'On July 26, 1961, pursuant to this agreement, suit was brought in the Bank's name against the Investment Corporation, Hayes, Roberts and Kerns to recover the sum of $26,570.14, the amount then due, together with interest.
'The Complaint alleged the execution of the note by the Investment Corporation, its failure to pay, and the execution of the personal guarantee by the individual defendants. Copies of the note and agreement were attached to the Complaint. All of the defendants answered, but defendants Investment Corporation, Hayes and Kerns did not appear thereafter for trial and default judgments were rendered against each of them.
'In his answer, Roberts alleged that the Bank was not the real party in interest, but that the plaintiff, Standard Title Insurance Company was the real party in interest. He also alleged that the plaintiff was required to exhaust its collateral, or in the alternative, that the defendants were entitled to it.
'On July 25, 1963, plaintiff filed an Amended Complaint making the Standard Title Insurance Company a plaintiff, and omitting all the other defendants, except Roberts. The amended complaint repeated all of the allegations contained in the original complaint concerning the execution of the note by the Investment Corporation of Missouri, and the execution of the guarantee by Roberts. The Amended Complaint also alleged the assignment of the collateral and the guartee.
'In his answer to the Amended Complaint, Roberts demanded exhaustion of the collateral and further alleged that the note had been paid and discharged.
'Upon trial of the case to the court, at the close of plaintiff's evidence, the court dismissed the Bank on the ground that it had no interest in the subject matter of the suit after the note had been paid.
'Subsequent to the assignment of the collateral to the Standard Title Insurance Company, it proceeded to foreclose in accordance with the terms of the deeds of trust. The trustee duly advertised the lots for sale, and at the trustee's sale, the Platte County Title Insurance Company (Standard's wholly owned subsidiary) became the purchaser for each of the lots for the sum of $200.00 each.
'There was no evidence that Standard Title was guilty of any lack of good faith in the foreclosure proceedings, or that the collateral was worth more than the amount received for it.
'Defendant did not complain that Standard Title had not exhausted its collateral or received a fair price for it at the foreclosure sale, and he cannot now complain that the collateral had not been properly disposed of and the proceeds credited to the payment of the obligation.'
The complaint in this action was filed on July 26, 1961. Thereafter and prior to date of trial (January 14, 1964) all pretrial proceedings had been completed; this included the taking of depositions, propounding and answering written interrogatories, filing of motion for summary judgment by appellee, pretrial conference, request for admission of certain facts filed by appellee, and the filing of the respective pleadings. The case was fully tried on January 14, 1964. Following submission of all of appellant's evidence, the appellee stood on his motion for a directed verdict and the case was taken under advisement by the Court. Both parties thereafter filed briefs.
On March 2, 1964, while the case was under advisement and after all briefs had been submitted, appellant filed its Motion for Leave to Amend Amended Complaint. The trial court's opinion, findings, and order for judgment were filed on June 1, 1964; judgment, as heretofore stated, was entered on June 3, 1964.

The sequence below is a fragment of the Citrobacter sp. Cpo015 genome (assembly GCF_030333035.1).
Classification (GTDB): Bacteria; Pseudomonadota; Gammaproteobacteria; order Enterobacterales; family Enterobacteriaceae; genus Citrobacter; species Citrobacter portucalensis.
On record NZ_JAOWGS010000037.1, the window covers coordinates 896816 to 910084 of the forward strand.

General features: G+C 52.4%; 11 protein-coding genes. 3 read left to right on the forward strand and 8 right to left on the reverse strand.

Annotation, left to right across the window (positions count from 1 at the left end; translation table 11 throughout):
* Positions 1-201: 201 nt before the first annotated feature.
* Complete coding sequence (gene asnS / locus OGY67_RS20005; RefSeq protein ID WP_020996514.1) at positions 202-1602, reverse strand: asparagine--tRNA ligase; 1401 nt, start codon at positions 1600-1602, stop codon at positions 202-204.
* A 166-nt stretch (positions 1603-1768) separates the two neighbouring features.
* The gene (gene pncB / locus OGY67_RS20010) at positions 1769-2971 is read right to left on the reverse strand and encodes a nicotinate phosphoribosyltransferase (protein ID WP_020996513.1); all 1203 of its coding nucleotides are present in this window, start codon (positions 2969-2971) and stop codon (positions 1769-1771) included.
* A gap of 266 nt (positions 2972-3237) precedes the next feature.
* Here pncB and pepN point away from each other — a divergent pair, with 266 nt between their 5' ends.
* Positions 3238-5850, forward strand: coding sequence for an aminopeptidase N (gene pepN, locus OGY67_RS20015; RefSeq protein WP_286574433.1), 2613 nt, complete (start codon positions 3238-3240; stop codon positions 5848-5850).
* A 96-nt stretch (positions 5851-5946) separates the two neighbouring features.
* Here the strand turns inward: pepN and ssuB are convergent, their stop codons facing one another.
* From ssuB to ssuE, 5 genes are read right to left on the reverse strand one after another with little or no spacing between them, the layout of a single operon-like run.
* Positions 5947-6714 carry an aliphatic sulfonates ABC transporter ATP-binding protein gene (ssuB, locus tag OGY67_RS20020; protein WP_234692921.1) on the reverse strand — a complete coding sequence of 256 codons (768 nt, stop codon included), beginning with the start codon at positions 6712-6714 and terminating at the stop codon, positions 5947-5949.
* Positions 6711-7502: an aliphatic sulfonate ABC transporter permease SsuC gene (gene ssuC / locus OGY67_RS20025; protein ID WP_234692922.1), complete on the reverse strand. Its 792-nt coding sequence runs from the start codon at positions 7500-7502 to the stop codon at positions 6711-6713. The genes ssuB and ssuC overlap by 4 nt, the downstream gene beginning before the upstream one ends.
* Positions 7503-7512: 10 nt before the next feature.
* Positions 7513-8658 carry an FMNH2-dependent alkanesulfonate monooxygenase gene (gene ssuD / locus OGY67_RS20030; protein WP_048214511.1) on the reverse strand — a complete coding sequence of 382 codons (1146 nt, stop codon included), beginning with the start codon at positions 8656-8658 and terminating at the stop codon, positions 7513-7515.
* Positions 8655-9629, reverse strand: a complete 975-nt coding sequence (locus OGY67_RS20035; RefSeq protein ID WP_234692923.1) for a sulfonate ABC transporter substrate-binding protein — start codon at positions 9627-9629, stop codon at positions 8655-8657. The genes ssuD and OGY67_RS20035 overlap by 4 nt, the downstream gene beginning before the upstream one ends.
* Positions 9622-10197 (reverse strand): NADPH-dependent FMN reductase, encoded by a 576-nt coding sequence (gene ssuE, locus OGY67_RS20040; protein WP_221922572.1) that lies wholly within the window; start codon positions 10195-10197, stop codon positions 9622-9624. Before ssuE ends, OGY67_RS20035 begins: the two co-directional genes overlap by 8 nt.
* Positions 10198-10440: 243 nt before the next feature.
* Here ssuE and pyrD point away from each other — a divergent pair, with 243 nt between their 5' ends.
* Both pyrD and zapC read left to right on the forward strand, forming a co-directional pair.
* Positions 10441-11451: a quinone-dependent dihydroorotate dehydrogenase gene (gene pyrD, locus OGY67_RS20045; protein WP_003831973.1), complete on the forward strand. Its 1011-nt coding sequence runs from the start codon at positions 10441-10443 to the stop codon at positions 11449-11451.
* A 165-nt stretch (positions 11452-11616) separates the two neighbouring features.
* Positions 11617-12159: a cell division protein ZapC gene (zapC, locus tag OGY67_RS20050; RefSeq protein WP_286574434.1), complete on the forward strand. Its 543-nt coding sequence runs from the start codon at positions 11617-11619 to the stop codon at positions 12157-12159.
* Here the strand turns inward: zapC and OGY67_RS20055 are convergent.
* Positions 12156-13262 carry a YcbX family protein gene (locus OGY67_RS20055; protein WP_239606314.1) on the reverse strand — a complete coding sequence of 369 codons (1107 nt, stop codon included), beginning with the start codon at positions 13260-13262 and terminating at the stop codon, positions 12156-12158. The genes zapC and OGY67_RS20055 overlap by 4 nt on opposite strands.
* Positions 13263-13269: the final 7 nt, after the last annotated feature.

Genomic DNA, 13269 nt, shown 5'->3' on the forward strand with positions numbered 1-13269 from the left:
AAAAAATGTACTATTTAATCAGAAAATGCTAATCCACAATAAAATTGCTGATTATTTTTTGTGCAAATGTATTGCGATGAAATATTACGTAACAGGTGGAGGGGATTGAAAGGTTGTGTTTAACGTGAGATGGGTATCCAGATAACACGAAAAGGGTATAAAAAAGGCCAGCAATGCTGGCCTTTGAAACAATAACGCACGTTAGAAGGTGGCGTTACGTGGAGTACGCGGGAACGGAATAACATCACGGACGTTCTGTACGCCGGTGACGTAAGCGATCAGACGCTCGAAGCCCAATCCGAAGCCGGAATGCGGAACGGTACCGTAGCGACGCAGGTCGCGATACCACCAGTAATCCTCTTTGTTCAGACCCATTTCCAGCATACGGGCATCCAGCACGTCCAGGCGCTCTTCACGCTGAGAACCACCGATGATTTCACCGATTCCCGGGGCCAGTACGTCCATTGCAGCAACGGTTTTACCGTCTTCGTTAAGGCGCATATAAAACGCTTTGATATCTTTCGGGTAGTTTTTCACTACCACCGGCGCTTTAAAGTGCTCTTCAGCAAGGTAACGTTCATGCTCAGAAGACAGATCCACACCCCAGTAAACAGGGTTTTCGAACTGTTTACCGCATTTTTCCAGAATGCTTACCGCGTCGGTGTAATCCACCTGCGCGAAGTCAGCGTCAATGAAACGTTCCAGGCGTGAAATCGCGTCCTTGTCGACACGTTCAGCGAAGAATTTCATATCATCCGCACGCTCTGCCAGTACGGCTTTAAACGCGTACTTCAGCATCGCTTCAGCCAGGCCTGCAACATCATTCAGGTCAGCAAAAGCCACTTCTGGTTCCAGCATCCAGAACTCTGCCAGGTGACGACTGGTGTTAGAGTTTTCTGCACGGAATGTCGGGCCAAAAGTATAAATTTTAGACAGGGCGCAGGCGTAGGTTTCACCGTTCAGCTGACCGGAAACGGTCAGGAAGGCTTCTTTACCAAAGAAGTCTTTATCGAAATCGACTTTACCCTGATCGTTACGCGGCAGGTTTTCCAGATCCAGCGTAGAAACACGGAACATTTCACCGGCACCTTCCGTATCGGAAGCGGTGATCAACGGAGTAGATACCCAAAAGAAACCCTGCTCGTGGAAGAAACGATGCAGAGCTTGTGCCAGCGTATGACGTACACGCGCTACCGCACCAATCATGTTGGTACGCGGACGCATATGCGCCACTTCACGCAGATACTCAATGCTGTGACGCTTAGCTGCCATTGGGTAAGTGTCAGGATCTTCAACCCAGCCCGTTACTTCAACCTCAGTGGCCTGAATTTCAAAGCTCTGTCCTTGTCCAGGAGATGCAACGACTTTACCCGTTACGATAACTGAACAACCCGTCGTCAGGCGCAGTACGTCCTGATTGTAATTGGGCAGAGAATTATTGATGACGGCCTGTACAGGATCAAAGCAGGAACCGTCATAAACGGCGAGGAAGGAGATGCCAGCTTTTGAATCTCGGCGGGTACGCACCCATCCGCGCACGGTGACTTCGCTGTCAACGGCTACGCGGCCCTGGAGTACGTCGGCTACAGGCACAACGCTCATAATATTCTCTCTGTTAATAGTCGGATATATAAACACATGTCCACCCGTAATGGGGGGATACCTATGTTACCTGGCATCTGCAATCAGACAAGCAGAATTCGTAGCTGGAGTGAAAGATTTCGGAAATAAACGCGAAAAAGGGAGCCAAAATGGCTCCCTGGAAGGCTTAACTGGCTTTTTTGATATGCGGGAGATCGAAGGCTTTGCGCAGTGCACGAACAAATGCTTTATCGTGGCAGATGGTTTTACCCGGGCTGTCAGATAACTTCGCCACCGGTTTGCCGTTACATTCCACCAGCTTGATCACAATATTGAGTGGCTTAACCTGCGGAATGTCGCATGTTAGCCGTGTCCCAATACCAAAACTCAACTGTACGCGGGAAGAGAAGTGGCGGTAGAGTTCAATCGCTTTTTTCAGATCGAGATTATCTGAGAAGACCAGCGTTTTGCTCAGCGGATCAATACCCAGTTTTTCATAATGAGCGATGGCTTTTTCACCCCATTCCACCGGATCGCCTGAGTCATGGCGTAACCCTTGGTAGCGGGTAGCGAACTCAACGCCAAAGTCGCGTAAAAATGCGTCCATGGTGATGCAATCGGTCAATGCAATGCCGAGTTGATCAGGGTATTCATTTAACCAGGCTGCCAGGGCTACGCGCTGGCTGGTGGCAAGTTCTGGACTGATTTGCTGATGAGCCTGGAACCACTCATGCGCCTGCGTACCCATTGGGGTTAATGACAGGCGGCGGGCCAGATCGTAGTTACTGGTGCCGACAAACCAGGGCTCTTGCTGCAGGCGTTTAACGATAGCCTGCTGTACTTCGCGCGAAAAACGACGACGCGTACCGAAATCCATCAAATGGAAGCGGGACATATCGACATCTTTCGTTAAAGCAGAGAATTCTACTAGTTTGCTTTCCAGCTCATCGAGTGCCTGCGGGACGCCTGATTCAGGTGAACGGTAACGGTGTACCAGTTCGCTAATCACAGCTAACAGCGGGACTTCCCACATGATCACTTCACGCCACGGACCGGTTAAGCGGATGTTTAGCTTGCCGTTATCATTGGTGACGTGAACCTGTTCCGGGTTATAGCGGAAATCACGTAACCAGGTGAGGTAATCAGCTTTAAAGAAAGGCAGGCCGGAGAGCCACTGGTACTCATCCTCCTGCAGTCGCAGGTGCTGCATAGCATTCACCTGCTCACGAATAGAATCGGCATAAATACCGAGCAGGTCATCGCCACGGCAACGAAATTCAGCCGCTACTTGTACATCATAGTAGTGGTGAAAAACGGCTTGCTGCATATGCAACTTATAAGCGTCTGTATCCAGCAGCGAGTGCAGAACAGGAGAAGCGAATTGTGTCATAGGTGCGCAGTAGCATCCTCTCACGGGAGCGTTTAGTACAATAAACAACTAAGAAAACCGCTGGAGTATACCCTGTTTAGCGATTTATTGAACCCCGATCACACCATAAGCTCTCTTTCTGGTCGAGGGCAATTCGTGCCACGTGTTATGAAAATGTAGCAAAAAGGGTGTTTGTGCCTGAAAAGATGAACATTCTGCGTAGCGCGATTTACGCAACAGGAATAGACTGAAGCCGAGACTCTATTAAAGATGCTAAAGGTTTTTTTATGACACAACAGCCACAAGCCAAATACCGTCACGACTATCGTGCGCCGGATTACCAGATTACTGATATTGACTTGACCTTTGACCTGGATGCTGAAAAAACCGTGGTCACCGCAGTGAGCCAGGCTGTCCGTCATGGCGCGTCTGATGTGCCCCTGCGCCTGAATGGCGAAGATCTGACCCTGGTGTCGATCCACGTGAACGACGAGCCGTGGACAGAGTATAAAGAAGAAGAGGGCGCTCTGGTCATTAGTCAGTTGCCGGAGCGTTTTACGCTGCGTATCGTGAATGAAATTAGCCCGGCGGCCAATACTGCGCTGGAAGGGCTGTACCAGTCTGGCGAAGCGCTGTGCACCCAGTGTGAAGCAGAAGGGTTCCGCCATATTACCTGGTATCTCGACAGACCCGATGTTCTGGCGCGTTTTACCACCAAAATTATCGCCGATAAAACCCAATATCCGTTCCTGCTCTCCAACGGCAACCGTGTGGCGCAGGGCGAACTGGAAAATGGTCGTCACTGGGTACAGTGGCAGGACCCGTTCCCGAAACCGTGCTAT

Appellant contends that the trial court 'erroneously refused to consider the complaint amended so as to conform to the evidence with regard to issues of indemnification which were tried by express and implied consent of the parties'. In support of this argument appellant relies on Rule 15(b), Federal Rules of Civil Procedure. Said rule provides, insofar as is here applicable, that:
'When issues not raised by the pleadings are tried by express or implied consent of the parties, they shall be treated in all respects as if they had been raised in the pleadings. Such amendment of the pleadings as may be necessary to cause them to conform to the evidence and to raise these issues may be made upon motion of any party at any time, even after judgment; but failure so to amend does not affect the result of the trial of these issues.'
Appellant points out that the first sentence of Rule 15(b) is mandatory in its terms. With reference to this position, Professor Moore has stated:
'It should be noted that Rule 15(b) is not permissive in terms: it provides that issues tried by express or implied consent shall be treated as if raised in the pleadings. * * *' 3 Moore's Federal Practice, Ch. 15.13(2), p. 996.
Professor Moore also refers to this portion of the rules as a 'directive' which 'has been applied over and over again by the courts' (Moore's, supra, p. 983), a conclusion supported by a large number of cases therein cited. Appellant's reasoning is:
a. The first sentence of Rule 15(b) is mandatory in its terms;
b. The issue of its (appellant's) right to indemnification from appellee was tried by the express and implied consent of the parties; and
c. The directive contained in said rule was ignored by the trial court in its refusal to grant appellant's motion to amend, and reversible error was thereby committed.
Appellee contends that this portion of the rule is not applicable for the reason that the issue raised by the proposed amendment was not tried.
In order to determine this question it is necessary to examine and analyze the status of the pleadings at the time of trial, the record of the trial, and the posture of the case at the time of filing the motion to amend. In this respect, it will be helpful to reiterate some of the pertinent facts.